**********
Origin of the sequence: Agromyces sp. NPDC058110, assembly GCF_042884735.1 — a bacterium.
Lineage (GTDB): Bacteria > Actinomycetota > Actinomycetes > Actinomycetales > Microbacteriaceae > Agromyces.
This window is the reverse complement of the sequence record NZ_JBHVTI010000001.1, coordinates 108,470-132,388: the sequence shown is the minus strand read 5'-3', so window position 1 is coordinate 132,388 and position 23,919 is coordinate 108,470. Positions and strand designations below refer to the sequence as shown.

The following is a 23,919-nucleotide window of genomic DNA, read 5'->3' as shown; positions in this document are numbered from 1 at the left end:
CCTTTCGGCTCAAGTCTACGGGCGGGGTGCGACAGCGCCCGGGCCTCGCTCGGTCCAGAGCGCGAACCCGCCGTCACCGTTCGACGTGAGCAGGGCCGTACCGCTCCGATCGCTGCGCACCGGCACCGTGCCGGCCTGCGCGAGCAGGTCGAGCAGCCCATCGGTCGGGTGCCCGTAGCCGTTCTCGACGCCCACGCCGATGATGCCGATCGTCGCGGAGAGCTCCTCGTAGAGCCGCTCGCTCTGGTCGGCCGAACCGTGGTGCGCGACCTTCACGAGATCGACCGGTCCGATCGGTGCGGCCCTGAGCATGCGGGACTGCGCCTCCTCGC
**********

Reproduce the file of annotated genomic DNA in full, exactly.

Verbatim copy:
Origin of the sequence: Agromyces sp. NPDC058110, assembly GCF_042884735.1 — a bacterium.
Lineage (GTDB): Bacteria > Actinomycetota > Actinomycetes > Actinomycetales > Microbacteriaceae > Agromyces.
This window is the reverse complement of the sequence record NZ_JBHVTI010000001.1, coordinates 108,470-132,388: the sequence shown is the minus strand read 5'-3', so window position 1 is coordinate 132,388 and position 23,919 is coordinate 108,470. Positions and strand designations below refer to the sequence as shown.

The following is a 23,919-nucleotide window of genomic DNA, read 5'->3' as shown; positions in this document are numbered from 1 at the left end:
CCTTTCGGCTCAAGTCTACGGGCGGGGTGCGACAGCGCCCGGGCCTCGCTCGGTCCAGAGCGCGAACCCGCCGTCACCGTTCGACGTGAGCAGGGCCGTACCGCTCCGATCGCTGCGCACCGGCACCGTGCCGGCCTGCGCGAGCAGGTCGAGCAGCCCATCGGTCGGGTGCCCGTAGCCGTTCTCGACGCCCACGCCGATGATGCCGATCGTCGCGGAGAGCTCCTCGTAGAGCCGCTCGCTCTGGTCGGCCGAACCGTGGTGCGCGACCTTCACGAGATCGACCGGTCCGATCGGTGCGGCCCTGAGCATGCGGGACTGCGCCTCCTCGC